Each month we have some lines from Ian Godfrey, so here we go again: ’Dear Hans, thanks very much for the September Report. The reason for emailing at this point is to make a few comments on the wealth of radio activity the last weekend of August. I was very impressed with Caroline’s ‘Now That’s What I Call Radio Caroline’ broadcast and listened for several hours at a time, about 98% of it on the Internet although I really had to check 531 about 17.45 on Friday, both to gauge the signal-strength and hoping to hear the last few minutes of a test transmission, leading up to the official launch. I heard two Pink Floyd tracks, with a brief gap between them, when I thought there’d been a break in transmission. Due to slight interference ‘crackle’ I held the radio to my left ear, rather than increase the volume. I suddenly realised I was doing something I hadn’t done for several years - old habits die hard! The general presentation was consistently upbeat and it was clear that they were enthusiastic about what they were doing. I hadn’t heard Dave Richards since the day before ‘The Raid!’ The broadcast reminded me of the last couple of years or so from the Mi Amigo, and the trips I made to the radio-ships around that time. Some of the tracks played I hadn’t heard for well over thirty years. If it wasn’t for the Caroline broadcast I probably would have spent more time listening to ‘Mi Amigo’ from the ‘Jenny Baynton.’ One thing I discovered it had in common with Caroline was a thirty-second delay between AM and the Internet. I rang a friend just after 18.00 on Friday who was unaware that it had actually started and immediately noticed that the record playing, as he found 531, was completely different from what was playing on the Internet. It didn’t take long to realise what was happening! For me the most emotional radio event of the weekend was the re-run of the final two hours of Veronica. I’d listened to most of the commemorative programmes from 1st August and nearly all of the final week, from early on the 25th. I listened to the finally week thirty-five years ago—or so I thought - as I had virtually no recollection of it, for example, the featuring of one particular year, and two towards the end of the week, for each day, including records by artists such as Burl Ives, Johnny Tillotson and Brenda Lee which I was sure I’d never heard before, plus some clips of shows and schedules from the early ‘60s. The only thing I could vividly remember were the mentions of the hours remaining at the top of each hour. One of the first things I noticed was that the ID at the top of the hour was given as ‘Radio 192’ as opposed to ‘Veronica 192,’ which was intriguing. I found this had reverted back when I tuned in on Monday morning. For about the first three days the presentation sounded just as upbeat and slick as was usual every day of the week but some time on Friday there was a distinct change, as though they’d suddenly become aware of the imminent closure, with several appropriate records being played in the evening, such as “Law of the Land’ by The Undisputed Truth and ‘The Music’s Over’ by The Doors. As I’d had a few problems getting Veronica 192 over the weekend I thought I’d give Spectrum a try (a first for me) tuning in just after 14.00, to hear Bachman Turner Overdrive, which was about no.18 in the ‘Tipparade’. At about the same time I found that the ‘Tipparade’ had just begun on Veronica 192, with, interestingly, ‘Man of Action’. Rather than listening with one record on the right-hand side and a completely different one on the left, and that I could hear the whole chart on Veronica 192, I decided to get a bit of fresh air. When I heard that the Spectrum transmission hours had been changed I thought it had been done for technical reasons but as I was walking back home two things suddenly occurred to me - that it must have been done for the benefit of Spectrum’s listeners without the Internet and that it was possible to hear the final hour twice! On Sunday afternoon I was reading a magazine, with Caroline playing in the background and suddenly, about 14.45, it was mentioned that Simon Dee had died. It took a few seconds to absorb what I’d just heard, mainly because I’d heard nothing about him for some time. Just before 18.00 I tuned to BBC Kent, feeling sure that Roger Day would at least give it a mention found I was listening to probably the most interesting tribute show I’ve heard, with some really informative, and at times humorous, input from Alan Turner and Keith Skues. Radio-wise this has been by far the most eventful Bank Holiday ever - a far cry from reliance on a couple of mentions on a SW pirate! Tuesday was much more of an anticlimax than the usual Monday, definitely a case of ‘withdrawal symptoms!’ only helped by KBC in the evening, with several rare records. Very Best Wishes, Ian Godfrey.’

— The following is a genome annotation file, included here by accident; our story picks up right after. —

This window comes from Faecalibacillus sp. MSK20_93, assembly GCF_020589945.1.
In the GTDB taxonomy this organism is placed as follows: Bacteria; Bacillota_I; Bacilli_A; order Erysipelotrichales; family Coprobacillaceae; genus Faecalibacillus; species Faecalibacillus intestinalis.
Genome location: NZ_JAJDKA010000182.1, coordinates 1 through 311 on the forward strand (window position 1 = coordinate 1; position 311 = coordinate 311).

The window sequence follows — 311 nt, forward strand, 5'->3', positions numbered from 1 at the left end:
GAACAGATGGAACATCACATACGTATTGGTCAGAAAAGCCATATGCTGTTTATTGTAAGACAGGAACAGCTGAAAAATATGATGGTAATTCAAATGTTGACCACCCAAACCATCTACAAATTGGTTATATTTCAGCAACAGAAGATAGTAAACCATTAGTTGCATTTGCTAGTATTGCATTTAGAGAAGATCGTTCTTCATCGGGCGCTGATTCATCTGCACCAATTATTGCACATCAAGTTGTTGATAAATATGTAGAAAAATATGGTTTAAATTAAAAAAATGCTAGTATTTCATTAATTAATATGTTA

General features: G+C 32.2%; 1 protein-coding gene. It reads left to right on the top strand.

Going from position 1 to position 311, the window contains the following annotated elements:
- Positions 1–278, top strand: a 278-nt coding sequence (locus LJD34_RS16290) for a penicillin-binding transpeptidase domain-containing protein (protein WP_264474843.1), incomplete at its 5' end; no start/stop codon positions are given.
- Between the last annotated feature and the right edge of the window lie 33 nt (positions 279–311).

Another you tube shows a tender from Veronica, the Ger Anne, making a visit to the MV Mi Amigo in April 1973.